Pear Brown Spot (Stemphylium vesicarium) Model

Stemphylium vesicarium infects the leaves and fruits of pear trees. The fungus has a wide host range and is therefore not specific to pear trees.

The variety, vigour, and condition (state of stress) of the tree influences its sensitivity to the Pear Brown Spot disease. Local soil conditions also appear to be an important but poorly understood factor in the local occurrence of the disease.

The control of this disease with chemical fungicides is only partially effective. Although it is possible to reduce the number of sprays by correctly timing your fungicides application to infection events, it, unfortunately, does not improve the effectiveness of the control over the disease.


The Model

In the bar below the graph, dark blue represents the periods when your weather station recorded rain. Light blue is the period when there is wetness on the leaves. This is calculated based on your records of rain, relative humidity, and leaf wetness.

The lower graph simulates the production of spores on the ground. Conidiospores are produced in leaves, grass, and other decaying organic debris on the orchard floor. The model assumes a constant population of Stemphylium vesicarium present on the orchard floor during the growing season.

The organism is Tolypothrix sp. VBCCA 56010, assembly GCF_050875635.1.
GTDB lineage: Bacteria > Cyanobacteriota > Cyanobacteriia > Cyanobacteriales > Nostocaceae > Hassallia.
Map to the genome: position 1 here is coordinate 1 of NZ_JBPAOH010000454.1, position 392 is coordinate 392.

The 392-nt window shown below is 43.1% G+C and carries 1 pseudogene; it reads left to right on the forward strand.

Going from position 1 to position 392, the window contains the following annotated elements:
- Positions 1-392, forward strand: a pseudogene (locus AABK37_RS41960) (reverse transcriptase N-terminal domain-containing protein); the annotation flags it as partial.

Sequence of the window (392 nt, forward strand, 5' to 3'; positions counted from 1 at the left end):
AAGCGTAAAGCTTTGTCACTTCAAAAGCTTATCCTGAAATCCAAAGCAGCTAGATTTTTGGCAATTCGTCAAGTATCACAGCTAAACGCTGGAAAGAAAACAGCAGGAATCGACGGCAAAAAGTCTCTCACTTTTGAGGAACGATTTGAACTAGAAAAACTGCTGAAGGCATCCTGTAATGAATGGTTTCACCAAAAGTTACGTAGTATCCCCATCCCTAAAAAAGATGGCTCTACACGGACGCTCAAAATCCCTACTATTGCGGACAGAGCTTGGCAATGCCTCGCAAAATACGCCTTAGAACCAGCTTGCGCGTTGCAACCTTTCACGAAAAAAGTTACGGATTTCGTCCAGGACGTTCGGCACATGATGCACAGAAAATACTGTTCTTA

This population of Stemphylium produces conidiospores overnight, as long as humidity conditions are favourable. The rain and the humidity of the leaves allow the formation of spores.

The middle graph simulates the presence of spores in the air (in grey), spores on fruits (in yellow), and potential infections (in red) based only on the weather. The conidiospores are released during the day. These spores constitute the population of “airborne spores” until they are deposited on leaves or fruit or until they are expelled from the orchard. The interception of spores by pear trees relates to the concentration of spores in the air of the orchard. The spores accumulate on the fruit but are only viable for a short time when the surface of the fruit skin is dry.

The upper graph combines potential infection data with fruit sensitivity. The pear sensitivity decreases with the age of the fruits, which is also known as ontogenetic resistance. The fruits are the most sensitive during the first weeks after flowering, even if most symptoms become visible at maturity during the last month before harvest. The model considers that 80% of fruit infections occur within eight weeks after full bloom.

Potential infections based on meteorological data (middle graph) are multiplied by the susceptibility of fruit at this stage of development to indicate the actual risk of fruit infections. Most symptoms become visible in the last few weeks before harvest, but the disease does not increase further during cold storage.

The time between infection and the expression of symptoms is very variable due to different factors such as variety, stress, age of fruits, etc. and is therefore not modelled.